colourful fruit Your Health-Related questions were answered by our resident nutritionist

What are the different types of vegetarians?

There are different kinds of vegetarians, depending on what they eat. The definition of a vegetarian that’s most widely accepted by fellow vegetarians is a person who eats no meat, fish, or poultry. A vegetarian consistently avoids all flesh foods, as well as byproducts of meat, fish, and poultry.

Of course, vegetarian diets vary in the extent to which they exclude animal products:

Semi-vegetarian: Someone who’s cutting back on his or her intake of meat, in general. A pollo vegetarian avoids red meat and fish but eats chicken. A pesco Pollo vegetarian avoids red meat but eats chicken and fish.

These terms stretch the true definition of a vegetarian, and only the term semi-vegetarian is actually used with much frequency.

Lacto ovo vegetarian: A Lacto ovo vegetarian diet excludes meat, fish, and poultry but includes dairy products and eggs. Most vegetarians in the U.S., Canada, Australia and Western Europe fall into this category. Lacto ovo vegetarians eat such foods as cheese, ice cream, yogurt, milk, and eggs, as well as foods made with these ingredients.
Lacto vegetarian: A Lacto vegetarian diet excludes meat, fish, and poultry, as well as eggs and any foods containing eggs. A Lacto vegetarian would, however, eat dairy products such as milk, yogurt, and cheese.
Vegan: Technically, the term vegan refers to more than just the diet alone. A vegan is a vegetarian who avoids eating or using all animal products, including meat, fish, poultry, eggs, dairy products, any foods containing by-products of these ingredients, wool, silk, leather, and any nonfood items made with animal byproducts. Some vegans avoid honey.

One adaptation of a vegetarian diet is a raw foods diet, in which adherents eat a diet that consists primarily of uncooked foods. The fruitarian diet consists only of fruits; vegetables botanically classified as fruits, such as tomatoes, eggplant, zucchini, and avocados; and seeds and nuts.

Can I eat chilli during pregnancy?

Yes. It’s fine to eat spicy or hot food while pregnant or breastfeeding. And although a tiny fraction of what you ingest does go into your milk supply, it’s unlikely that eating spicy food will affect your baby.

Eating garlic may even be beneficial to breastfeeding. Two studies have shown that the babies of mums who eat garlic tend to feed for a longer time, and many babies seem to prefer a variety of flavours in breastmilk.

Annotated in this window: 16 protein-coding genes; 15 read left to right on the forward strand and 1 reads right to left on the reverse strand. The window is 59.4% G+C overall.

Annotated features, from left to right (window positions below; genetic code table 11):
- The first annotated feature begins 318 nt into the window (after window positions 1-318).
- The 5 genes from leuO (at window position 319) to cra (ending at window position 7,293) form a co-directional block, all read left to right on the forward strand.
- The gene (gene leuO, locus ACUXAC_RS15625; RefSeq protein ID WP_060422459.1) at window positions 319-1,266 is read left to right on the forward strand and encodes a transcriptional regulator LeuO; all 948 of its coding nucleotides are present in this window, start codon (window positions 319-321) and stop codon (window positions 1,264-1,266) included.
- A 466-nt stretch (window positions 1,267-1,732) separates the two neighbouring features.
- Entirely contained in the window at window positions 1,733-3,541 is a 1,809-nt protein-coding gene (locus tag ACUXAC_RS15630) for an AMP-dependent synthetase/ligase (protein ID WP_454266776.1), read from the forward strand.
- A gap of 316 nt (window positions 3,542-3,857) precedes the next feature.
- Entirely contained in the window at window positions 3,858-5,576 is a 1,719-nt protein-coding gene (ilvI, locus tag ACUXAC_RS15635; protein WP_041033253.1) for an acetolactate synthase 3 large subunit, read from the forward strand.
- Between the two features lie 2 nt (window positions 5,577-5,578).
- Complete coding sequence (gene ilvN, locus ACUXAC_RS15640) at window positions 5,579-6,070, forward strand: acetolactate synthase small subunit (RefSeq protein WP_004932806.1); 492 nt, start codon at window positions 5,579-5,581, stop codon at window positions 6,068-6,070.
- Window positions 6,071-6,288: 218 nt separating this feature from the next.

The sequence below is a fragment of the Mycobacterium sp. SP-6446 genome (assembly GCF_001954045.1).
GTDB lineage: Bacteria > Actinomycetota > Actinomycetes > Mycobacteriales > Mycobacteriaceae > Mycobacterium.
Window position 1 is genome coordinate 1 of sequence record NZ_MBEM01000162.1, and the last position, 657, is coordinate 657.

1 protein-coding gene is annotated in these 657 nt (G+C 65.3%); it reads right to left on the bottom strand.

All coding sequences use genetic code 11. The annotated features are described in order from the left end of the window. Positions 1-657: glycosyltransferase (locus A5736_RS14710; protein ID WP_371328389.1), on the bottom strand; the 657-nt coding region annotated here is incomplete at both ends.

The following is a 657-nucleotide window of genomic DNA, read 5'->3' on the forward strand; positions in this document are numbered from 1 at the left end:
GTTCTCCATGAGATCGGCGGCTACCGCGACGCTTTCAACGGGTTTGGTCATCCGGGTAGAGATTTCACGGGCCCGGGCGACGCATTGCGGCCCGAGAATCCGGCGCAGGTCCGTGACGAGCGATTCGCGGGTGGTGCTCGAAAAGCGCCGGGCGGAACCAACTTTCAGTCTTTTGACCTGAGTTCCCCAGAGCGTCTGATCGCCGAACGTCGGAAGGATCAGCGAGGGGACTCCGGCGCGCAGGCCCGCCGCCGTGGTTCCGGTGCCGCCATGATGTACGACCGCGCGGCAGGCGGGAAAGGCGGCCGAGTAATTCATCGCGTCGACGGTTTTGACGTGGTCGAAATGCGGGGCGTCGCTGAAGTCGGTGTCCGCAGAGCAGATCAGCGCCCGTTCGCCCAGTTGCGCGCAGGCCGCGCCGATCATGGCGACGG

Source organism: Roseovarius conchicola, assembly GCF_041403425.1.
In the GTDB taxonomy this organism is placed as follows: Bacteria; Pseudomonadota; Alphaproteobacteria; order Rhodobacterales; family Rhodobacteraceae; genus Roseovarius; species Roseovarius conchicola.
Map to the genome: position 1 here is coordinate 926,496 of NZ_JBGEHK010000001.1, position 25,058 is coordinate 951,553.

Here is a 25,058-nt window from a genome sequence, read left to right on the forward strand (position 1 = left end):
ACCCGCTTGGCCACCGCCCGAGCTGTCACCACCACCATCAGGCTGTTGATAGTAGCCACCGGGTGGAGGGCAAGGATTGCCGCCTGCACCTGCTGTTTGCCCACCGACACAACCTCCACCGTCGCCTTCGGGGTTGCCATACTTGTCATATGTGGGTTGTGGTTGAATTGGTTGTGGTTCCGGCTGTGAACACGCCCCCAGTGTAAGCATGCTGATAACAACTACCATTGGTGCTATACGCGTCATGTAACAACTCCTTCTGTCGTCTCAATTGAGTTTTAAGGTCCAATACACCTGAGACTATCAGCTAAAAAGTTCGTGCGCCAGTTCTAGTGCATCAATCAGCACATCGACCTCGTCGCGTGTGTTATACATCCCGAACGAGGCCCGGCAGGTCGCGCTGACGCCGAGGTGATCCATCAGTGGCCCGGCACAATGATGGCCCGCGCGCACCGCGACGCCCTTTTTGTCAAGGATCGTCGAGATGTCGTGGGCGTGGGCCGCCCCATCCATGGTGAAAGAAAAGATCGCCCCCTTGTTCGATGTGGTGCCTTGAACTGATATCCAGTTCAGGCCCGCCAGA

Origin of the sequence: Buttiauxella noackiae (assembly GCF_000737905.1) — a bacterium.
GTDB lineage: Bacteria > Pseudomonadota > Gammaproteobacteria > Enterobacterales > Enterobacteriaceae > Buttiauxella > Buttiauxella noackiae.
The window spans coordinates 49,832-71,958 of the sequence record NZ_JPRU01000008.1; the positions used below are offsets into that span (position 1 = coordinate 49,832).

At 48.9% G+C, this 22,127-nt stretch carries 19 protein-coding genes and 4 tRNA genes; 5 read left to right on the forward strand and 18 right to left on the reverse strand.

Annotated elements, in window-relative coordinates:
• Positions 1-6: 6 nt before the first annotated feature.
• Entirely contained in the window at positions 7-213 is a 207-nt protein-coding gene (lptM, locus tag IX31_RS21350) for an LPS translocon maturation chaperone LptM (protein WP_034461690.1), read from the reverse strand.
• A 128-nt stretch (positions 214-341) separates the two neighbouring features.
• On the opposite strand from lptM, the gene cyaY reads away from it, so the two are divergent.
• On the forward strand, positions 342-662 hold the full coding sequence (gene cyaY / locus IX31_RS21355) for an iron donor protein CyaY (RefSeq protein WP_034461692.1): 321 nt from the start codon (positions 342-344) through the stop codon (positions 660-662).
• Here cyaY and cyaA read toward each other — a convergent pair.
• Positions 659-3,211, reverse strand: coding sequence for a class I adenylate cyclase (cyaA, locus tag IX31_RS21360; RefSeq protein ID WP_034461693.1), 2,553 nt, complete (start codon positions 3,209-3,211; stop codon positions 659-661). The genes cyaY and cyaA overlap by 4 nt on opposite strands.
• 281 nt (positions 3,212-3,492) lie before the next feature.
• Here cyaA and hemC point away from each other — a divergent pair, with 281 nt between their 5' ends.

Go by trial and error. If you suffer from heartburn after you’ve eaten a fiery curry when you are pregnant,  or your baby seems upset or irritable, then opt for a milder diet until she’s slightly older.

Women from parts of the world where spicy dishes are the cultural norm don’t make big changes to their diet when they become pregnant or are breastfeeding. The key is to stick to a healthy, varied diet, and avoid foods that make you feel uncomfortable.

What fish are oily and what is the best way to cook them to preserve their nutrients?

Eating oily fish twice a week is recommended for your overall good health, especially for your heart and blood. Oily fish varieties include small fish such as anchovies, sardines, herring and kippers as well as larger types like ocean tuna, Atlantic salmon, Spanish various mackerels, eel, trout, silver warehou, mullet, trevally, sand whiting and snapper. You don’t have to eat these fish fresh.

Frozen, smoked or canned are also good for the omega-3s, the long-chain fatty acids considered the active agents in oily fish.

Canned sardines, salmon and tuna are convenient and inexpensive. I like to keep a can or two in the kitchen cupboard for quick meals with a salad or sandwich. For canned tuna, check the label for a claim “High in omega-3” as many brands have had their natural oil reduced during canning.

Compared to white fish like bream, oily types are darker in colour, stronger in flavour with a high-fat content in their flesh (anywhere from 7 to 20 per cent compared to white at less than 3 per cent). But they have 5 to 6 times more omega-3 than white fish. Whilst these fats won’t lower cholesterol, they will keep the heart rhythm steady, the blood free-flowing and blood triglycerides down.